On Friday, when NASA announced the nine astronauts who would fly aboard the first commercial crew missions, Kathy Lueders sat among the audience clapping. Certainly for the manager of the space agency’s commercial crew program, this was a happy day. But much hard work remains before the flights actually take place, and Lueders knows this more than anyone. Ultimately, she bears responsibility for ensuring that these men and women would have the safest possible flights.
“We’ve got to keep going,” she said later Friday, in an interview following the astronaut announcement ceremony. “I kind of feel like we’re having the party before the the flight.”
Just before the ceremony, NASA released an updated test-flight schedule for the SpaceX and Boeing spacecraft. This schedule showed SpaceX a couple of months ahead of Boeing—at this point—in the race to become the first private company to ever launch humans into orbit and restore America’s capability to launch its own astronauts into space.
In talking to Lueders, we wanted to know what SpaceX had to do, from here on out, to cross the finish line.
First up for SpaceX is the uncrewed mission, Demo-1, presently targeted for November. SpaceX’s president and chief operating officer, Gwynne Shotwell, has expressed confidence in the company’s ability to make this deadline. However, she admitted last Friday that, “Predicting launch dates can make a liar out of anyone.”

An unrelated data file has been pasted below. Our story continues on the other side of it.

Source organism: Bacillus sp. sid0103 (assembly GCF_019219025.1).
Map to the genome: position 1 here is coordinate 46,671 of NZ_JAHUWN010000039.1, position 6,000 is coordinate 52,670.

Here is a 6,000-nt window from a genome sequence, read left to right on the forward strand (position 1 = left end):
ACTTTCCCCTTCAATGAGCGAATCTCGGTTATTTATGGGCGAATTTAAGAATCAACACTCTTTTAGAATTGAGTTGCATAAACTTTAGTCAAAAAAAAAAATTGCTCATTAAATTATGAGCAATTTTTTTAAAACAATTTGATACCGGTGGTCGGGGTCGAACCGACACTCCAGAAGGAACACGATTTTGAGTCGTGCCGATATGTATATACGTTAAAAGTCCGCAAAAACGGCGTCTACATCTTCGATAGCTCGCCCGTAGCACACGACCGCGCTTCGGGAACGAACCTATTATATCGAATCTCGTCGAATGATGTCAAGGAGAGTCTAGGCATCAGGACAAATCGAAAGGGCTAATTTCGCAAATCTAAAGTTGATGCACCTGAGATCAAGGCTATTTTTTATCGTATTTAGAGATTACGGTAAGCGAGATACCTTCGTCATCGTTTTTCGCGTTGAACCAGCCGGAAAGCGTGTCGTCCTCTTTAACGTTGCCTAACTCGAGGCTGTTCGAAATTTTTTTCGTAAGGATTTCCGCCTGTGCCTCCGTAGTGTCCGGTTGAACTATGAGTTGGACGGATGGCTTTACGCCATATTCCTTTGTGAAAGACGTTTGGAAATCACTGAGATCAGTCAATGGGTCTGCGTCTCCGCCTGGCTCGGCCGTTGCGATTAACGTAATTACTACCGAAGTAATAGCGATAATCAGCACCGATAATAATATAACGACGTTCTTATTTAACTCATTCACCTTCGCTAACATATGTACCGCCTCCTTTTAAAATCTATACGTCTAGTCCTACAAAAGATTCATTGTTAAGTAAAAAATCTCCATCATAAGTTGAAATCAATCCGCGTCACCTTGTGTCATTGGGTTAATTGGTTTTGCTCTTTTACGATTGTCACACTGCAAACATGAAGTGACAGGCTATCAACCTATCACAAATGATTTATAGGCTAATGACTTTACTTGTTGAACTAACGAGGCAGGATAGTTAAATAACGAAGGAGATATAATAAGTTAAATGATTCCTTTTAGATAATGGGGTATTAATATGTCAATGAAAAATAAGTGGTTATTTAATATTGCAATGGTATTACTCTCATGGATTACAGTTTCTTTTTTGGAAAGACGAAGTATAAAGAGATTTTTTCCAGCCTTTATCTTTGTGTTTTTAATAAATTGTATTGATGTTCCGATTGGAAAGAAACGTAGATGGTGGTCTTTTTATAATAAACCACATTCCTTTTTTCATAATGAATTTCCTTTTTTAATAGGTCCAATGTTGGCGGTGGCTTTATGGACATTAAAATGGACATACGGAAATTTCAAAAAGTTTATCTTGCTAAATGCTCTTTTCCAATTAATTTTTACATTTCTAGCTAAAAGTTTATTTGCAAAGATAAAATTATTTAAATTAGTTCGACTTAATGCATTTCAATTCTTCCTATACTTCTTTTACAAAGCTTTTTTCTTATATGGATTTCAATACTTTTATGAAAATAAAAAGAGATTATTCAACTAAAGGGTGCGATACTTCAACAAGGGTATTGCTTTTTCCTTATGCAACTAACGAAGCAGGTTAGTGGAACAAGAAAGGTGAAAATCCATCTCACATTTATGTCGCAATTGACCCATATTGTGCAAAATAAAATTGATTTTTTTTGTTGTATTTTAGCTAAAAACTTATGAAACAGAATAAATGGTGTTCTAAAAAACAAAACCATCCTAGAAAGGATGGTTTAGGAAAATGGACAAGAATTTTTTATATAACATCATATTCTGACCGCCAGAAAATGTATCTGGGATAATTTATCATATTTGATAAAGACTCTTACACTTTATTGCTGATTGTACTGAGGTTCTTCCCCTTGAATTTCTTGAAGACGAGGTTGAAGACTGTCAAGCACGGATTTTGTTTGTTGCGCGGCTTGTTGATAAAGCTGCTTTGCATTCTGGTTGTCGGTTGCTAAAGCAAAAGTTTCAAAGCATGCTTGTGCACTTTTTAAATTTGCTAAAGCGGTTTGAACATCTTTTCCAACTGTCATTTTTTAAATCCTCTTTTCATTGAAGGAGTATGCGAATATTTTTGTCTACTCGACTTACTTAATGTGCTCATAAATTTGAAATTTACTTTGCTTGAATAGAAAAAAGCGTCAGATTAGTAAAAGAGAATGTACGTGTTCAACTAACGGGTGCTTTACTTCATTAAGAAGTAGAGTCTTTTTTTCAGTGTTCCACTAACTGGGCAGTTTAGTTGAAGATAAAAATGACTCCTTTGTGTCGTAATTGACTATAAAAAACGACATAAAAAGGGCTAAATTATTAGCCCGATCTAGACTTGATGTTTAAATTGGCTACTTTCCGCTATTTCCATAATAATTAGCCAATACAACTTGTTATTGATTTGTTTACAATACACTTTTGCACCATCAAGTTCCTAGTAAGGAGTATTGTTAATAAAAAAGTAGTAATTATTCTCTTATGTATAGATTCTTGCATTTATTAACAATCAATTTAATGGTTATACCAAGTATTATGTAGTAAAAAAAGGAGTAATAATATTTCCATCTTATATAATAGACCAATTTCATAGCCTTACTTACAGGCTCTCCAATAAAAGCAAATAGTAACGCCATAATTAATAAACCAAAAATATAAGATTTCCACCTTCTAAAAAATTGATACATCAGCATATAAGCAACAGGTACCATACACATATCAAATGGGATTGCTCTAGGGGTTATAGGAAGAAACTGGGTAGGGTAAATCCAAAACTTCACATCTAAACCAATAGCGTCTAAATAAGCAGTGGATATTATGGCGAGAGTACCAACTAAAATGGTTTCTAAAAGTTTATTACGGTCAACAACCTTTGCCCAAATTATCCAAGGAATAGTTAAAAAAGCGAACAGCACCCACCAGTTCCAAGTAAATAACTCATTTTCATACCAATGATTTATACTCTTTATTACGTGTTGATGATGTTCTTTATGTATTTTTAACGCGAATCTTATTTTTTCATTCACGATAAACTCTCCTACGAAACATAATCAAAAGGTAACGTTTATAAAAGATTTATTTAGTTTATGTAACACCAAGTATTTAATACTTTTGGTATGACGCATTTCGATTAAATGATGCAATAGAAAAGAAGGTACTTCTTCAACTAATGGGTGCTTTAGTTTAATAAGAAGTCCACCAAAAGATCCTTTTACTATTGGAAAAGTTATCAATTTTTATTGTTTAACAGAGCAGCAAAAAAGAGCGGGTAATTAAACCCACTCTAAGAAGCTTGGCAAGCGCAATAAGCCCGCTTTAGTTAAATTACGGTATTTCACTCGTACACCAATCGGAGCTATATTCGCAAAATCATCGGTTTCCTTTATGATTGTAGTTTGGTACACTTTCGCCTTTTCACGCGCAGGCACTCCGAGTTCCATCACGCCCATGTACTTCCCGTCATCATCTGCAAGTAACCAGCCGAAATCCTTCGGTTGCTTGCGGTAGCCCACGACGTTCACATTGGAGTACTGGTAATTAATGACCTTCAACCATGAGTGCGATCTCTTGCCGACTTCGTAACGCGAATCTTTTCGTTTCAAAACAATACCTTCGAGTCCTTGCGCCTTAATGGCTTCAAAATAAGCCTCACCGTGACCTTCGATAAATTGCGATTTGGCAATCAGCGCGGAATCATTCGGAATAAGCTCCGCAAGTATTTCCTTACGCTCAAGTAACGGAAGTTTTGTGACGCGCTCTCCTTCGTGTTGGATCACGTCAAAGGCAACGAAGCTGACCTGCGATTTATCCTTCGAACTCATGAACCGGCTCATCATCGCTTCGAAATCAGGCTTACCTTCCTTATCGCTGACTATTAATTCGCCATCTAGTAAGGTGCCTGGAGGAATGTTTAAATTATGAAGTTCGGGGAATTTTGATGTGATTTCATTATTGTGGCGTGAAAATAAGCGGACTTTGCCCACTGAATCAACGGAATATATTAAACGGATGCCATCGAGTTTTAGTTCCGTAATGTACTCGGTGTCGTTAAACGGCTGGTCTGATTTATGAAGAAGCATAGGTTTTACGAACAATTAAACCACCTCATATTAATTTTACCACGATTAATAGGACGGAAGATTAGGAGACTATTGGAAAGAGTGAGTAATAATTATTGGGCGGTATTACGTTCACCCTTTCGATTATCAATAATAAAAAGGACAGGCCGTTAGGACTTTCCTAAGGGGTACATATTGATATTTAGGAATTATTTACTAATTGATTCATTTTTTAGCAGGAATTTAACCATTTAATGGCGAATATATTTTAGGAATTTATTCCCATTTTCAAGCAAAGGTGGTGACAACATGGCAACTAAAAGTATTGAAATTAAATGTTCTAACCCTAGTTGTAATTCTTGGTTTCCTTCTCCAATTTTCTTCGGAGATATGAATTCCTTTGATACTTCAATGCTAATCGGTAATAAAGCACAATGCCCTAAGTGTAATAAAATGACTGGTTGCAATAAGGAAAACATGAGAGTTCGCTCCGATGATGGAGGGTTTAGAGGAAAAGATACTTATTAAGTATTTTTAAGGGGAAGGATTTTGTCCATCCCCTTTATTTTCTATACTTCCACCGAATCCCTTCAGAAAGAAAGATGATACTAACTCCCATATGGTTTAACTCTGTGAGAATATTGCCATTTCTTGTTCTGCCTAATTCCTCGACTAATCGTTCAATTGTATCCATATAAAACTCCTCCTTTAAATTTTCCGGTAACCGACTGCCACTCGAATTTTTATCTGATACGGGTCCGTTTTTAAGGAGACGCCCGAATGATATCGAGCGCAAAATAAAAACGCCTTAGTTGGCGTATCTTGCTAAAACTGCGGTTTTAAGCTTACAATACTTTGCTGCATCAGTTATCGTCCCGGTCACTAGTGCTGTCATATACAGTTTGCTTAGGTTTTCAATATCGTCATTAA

After Friday’s ceremony, Shotwell met with leaders of NASA’s International Space Station program in Houston to pin down potential launch dates for the Demo-1 mission. Those dates must sync up with the station’s crowded on-orbit schedule of visiting vehicles and crew activities. “Gwynne knows when she wants to fly,” Lueders said. “But it’s like getting on the range, only it’s an on-orbit range.”
SpaceX is close to delivering all the flight hardware for the Demo-1 mission. Lueders said the Block V variant of the Falcon 9 rocket first stage, as well as its upper stage, will soon ship from SpaceX’s factory in Hawthorne, California, to the company’s facilities in McGregor, Texas, for engine testing. Afterward, the rocket is scheduled to arrive at Florida’s Cape Canaveral in September. The company has also delivered the spacecraft to Florida, but they still need to finish the Dragon’s trunk for the mission and ship that. Once all of the components arrive in Florida, they must be integrated.
“Obviously, we would love it if hardware comes to the Cape, and it all goes day by day exactly how you’d like it, but when find problems you’ve got to fix them,” Lueders said. “At the same time we’re in the process of really going through the certification, and reviewing all of the data that says, yes, this vehicle can safely come to station and be able to dock.”
A final date for the initial test flight appears unlikely to be announced before late September or October, officials said. But flying the Demo-1 mission successfully this fall or early winter would keep SpaceX on track to fly its first crewed mission in 2019.
In-flight abort test